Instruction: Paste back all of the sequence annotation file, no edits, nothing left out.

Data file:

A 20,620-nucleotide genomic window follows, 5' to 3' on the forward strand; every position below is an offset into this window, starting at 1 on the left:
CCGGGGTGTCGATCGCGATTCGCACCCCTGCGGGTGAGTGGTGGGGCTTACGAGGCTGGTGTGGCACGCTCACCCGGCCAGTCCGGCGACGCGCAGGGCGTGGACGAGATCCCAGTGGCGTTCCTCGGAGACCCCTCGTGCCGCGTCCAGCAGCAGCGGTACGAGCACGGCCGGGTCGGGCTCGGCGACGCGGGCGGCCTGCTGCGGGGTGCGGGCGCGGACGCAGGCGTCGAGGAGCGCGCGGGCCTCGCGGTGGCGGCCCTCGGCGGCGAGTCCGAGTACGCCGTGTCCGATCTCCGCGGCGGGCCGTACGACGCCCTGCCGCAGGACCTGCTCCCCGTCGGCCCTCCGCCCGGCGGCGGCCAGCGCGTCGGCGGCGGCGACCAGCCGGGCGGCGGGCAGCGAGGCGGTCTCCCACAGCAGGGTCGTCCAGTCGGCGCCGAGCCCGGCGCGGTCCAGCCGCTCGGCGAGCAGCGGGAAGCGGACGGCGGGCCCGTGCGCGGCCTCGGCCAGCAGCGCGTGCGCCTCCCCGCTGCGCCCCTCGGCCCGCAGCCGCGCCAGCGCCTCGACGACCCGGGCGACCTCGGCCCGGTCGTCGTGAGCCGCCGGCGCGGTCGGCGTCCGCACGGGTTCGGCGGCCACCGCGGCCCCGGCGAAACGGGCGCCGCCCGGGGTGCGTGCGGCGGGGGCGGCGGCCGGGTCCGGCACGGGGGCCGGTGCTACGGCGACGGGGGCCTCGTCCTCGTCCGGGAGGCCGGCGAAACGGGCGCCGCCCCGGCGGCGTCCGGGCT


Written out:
A 20,620-nucleotide genomic window follows, 5' to 3' on the forward strand; every position below is an offset into this window, starting at 1 on the left:
CCGGGGTGTCGATCGCGATTCGCACCCCTGCGGGTGAGTGGTGGGGCTTACGAGGCTGGTGTGGCACGCTCACCCGGCCAGTCCGGCGACGCGCAGGGCGTGGACGAGATCCCAGTGGCGTTCCTCGGAGACCCCTCGTGCCGCGTCCAGCAGCAGCGGTACGAGCACGGCCGGGTCGGGCTCGGCGACGCGGGCGGCCTGCTGCGGGGTGCGGGCGCGGACGCAGGCGTCGAGGAGCGCGCGGGCCTCGCGGTGGCGGCCCTCGGCGGCGAGTCCGAGTACGCCGTGTCCGATCTCCGCGGCGGGCCGTACGACGCCCTGCCGCAGGACCTGCTCCCCGTCGGCCCTCCGCCCGGCGGCGGCCAGCGCGTCGGCGGCGGCGACCAGCCGGGCGGCGGGCAGCGAGGCGGTCTCCCACAGCAGGGTCGTCCAGTCGGCGCCGAGCCCGGCGCGGTCCAGCCGCTCGGCGAGCAGCGGGAAGCGGACGGCGGGCCCGTGCGCGGCCTCGGCCAGCAGCGCGTGCGCCTCCCCGCTGCGCCCCTCGGCCCGCAGCCGCGCCAGCGCCTCGACGACCCGGGCGACCTCGGCCCGGTCGTCGTGAGCCGCCGGCGCGGTCGGCGTCCGCACGGGTTCGGCGGCCACCGCGGCCCCGGCGAAACGGGCGCCGCCCGGGGTGCGTGCGGCGGGGGCGGCGGCCGGGTCCGGCACGGGGGCCGGTGCTACGGCGACGGGGGCCTCGTCCTCGTCCGGGAGGCCGGCGAAACGGGCGCCGCCCCGGCGGCGTCCGGGCT